The Paradox That Is Brett Favre
As he vacillated and labored through the NFC Championship Game, and then through his post-game comments, Brett Favre continued to cement what has now become his legacy.
For all the big game appearances, prolific stats, John Madden hero-worship, and post touchdown histrionics, Favre will best be known as the great paradox.
Sunday evening, the football had barely settled in the goal post net before the Favre watch officially began. Cameras followed him as he navigated around the field to gauge his body language and reactions in hope of gaining a glimpse of the future. In the post-game press conference, questions alternated between that day's game and whether he planned to dress in purple and gold several months down the road.
The Saints' dramatic overtime win that will send the Vikings players home for the offseason and the New Orleans' players to Miami for the organization's first ever Super Bowl was somewhat of a microcosm of Favre's career.
He was up and down, energetic and tired, ageless and worn, jubilant and sullen, savvy and foolhardy, convicted and conflicted, spectacular and not so much—all in just a few hours time.
In a season that had an "all in" feeling for most Minnesota fans, coaches and players alike, the "Johnny-come-lately" quarterback who was leased for a year to put the talent-laden Vikings team over the top, couldn't quite get it done. As is his signature, Favre made a valiant effort, persevering through a pummeling at the hands of the Saints' defenders—looking like a modern day NFL Kirk Gibson.
For most of the day, Favre and the Vikings appeared to be battling themselves as much as the top-seeded Saints team across the line. Despite Favre being pounded all day, the Vikings moved up and down the field with relative ease, but seemingly every time they appeared ready to seize control, they coughed up the ball.
On his own accord, Favre alternated firing strikes and misfiring bullets, but ultimately racked up 310 yards through the air. However, he also accounted for three of the team's five costly turnovers—one on a botched hand-off and two others on errant passes.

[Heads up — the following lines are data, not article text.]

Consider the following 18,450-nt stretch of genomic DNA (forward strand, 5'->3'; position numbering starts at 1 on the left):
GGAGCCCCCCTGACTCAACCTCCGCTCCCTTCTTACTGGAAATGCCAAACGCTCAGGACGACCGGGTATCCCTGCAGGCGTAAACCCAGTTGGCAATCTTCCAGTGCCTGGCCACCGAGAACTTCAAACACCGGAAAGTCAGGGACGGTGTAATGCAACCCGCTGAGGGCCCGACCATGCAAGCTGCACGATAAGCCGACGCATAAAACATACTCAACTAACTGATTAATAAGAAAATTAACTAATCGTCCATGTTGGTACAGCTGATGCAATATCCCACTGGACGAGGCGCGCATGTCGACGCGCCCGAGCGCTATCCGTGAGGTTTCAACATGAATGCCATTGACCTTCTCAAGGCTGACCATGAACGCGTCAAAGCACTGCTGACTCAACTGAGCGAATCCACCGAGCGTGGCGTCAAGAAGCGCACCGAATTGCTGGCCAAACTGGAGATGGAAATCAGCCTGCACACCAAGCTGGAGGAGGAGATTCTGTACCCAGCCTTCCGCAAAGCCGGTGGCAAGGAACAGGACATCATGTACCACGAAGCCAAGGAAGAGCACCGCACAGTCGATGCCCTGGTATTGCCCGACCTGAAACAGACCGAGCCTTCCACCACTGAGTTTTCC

For all the self-inflicted wounds though, Favre had Minnesota in position to win the game at the end of regulation. After getting the ball on his own 21 with 2:37 left to play, Favre drove his team to the outer edge of field goal territory with 17 seconds on the clock.
After an inexplicable penalty for having 12 men in the huddle moved the Vikings to the far reaches of kicker Ryan Longwell's range, the next play underscored the game and the career of Favre.
He rolled to the right to avoid pressure and encountered three options. Favre declined the opportunity to dump the ball in the flat for a short gain or run for 10 yards. Instead, he chose to make the "cardinal sin" of passes—heaving the ball across his body to the far side of the field—into the waiting hands of a Saints' defender.
As much as Green Bay Packers fans have experienced the giddy heights induced by Favre making seemingly impossible plays and spectacular throws throughout his career, they have also felt the same crushing blows delivered by a quarterback trying to do too much. What made this even a little bit more cruel for Vikings fans, though, was that Favre kept his risk-taking gunslinger persona under wraps all season until this fateful moment.
This split second decision truly does capsulize the enigmatic QB. He could have taken the safe path and run, but instead chose to attempt the attention grabbing sensational throw that most of his peers around the NFL would have never even considered.
Throughout his career, many times it has worked and his legend grew. Other times, like yesterday, it ended in the crash of a season of Super Bowl promise.